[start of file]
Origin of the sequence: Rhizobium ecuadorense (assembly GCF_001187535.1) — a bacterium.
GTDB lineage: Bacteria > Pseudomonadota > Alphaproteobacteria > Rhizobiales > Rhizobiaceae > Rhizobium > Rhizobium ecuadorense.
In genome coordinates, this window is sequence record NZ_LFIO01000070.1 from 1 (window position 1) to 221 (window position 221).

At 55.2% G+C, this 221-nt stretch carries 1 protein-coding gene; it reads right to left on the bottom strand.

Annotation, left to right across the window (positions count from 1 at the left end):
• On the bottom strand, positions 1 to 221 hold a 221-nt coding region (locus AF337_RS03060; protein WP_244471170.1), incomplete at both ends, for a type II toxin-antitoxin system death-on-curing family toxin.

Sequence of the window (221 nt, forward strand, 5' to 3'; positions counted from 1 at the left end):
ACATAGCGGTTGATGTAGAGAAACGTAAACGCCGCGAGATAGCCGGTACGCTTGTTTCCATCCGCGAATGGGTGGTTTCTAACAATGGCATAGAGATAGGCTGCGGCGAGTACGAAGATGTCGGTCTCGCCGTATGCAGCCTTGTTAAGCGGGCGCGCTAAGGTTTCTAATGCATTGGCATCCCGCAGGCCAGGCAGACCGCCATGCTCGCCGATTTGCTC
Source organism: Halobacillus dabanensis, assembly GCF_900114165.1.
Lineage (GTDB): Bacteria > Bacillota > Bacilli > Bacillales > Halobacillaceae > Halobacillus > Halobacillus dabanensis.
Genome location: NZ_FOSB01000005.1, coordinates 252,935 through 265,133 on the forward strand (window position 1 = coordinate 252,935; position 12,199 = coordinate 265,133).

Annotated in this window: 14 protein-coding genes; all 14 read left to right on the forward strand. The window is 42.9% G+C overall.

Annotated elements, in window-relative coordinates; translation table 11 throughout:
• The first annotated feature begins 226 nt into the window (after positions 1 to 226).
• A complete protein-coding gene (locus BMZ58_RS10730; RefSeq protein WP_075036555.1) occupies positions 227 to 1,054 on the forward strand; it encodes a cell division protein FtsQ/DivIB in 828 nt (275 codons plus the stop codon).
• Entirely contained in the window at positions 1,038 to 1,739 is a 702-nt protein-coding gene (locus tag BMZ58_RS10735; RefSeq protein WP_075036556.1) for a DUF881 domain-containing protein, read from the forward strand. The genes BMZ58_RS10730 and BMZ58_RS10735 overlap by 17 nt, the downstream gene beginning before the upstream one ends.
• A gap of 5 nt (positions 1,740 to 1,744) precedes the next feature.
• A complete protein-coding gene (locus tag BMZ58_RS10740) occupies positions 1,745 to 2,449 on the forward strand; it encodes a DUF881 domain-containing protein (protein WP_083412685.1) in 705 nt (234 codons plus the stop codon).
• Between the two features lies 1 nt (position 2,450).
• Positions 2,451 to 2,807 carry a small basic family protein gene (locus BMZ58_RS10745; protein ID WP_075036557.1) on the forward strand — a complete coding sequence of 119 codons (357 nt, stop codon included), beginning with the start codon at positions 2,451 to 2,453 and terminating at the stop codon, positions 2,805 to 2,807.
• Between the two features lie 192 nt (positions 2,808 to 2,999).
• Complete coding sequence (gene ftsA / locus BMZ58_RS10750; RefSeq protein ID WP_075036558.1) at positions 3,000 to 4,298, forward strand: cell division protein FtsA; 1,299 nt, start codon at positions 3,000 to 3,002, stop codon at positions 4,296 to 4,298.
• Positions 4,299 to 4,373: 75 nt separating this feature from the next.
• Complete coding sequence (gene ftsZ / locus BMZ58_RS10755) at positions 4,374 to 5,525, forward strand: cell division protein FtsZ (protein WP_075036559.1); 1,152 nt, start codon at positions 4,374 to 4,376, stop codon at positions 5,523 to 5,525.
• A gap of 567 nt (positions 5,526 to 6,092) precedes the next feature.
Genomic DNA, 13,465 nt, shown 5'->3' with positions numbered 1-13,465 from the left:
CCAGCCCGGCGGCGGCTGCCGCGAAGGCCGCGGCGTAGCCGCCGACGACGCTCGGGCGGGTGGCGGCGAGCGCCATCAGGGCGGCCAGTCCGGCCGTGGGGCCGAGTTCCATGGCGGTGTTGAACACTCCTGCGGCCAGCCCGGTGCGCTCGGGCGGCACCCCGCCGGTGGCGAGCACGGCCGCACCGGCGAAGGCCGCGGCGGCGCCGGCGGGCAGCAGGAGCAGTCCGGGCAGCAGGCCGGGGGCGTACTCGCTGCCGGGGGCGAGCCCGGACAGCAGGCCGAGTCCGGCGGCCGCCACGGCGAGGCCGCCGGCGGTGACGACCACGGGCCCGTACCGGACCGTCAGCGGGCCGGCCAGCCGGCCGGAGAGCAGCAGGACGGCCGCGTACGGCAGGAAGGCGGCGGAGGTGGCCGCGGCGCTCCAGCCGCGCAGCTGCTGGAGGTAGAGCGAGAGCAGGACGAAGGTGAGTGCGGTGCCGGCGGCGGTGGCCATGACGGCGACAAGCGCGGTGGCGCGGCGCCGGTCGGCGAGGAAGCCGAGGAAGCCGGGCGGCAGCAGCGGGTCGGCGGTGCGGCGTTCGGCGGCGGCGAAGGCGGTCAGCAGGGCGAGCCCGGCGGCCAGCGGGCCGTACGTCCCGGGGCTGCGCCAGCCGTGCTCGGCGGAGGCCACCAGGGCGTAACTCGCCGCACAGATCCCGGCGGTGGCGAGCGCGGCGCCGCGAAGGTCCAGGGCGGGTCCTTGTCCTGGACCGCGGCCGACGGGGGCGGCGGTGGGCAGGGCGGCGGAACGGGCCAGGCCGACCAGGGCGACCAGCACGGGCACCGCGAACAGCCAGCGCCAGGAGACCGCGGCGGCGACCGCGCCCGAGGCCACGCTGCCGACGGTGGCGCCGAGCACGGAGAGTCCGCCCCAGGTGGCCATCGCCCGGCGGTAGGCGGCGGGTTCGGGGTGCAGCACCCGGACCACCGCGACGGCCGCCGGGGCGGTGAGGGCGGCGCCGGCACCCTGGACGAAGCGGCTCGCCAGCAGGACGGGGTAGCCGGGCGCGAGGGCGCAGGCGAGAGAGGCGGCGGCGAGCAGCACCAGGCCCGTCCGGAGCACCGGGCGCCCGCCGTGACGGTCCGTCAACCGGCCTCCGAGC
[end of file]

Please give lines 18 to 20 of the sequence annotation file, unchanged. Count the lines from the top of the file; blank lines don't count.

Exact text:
• A complete protein-coding gene (locus tag BMZ58_RS10740) occupies positions 1,745 to 2,449 on the forward strand; it encodes a DUF881 domain-containing protein (protein WP_083412685.1) in 705 nt (234 codons plus the stop codon).
• Between the two features lies 1 nt (position 2,450).
• Positions 2,451 to 2,807 carry a small basic family protein gene (locus BMZ58_RS10745; protein ID WP_075036557.1) on the forward strand — a complete coding sequence of 119 codons (357 nt, stop codon included), beginning with the start codon at positions 2,451 to 2,453 and terminating at the stop codon, positions 2,805 to 2,807.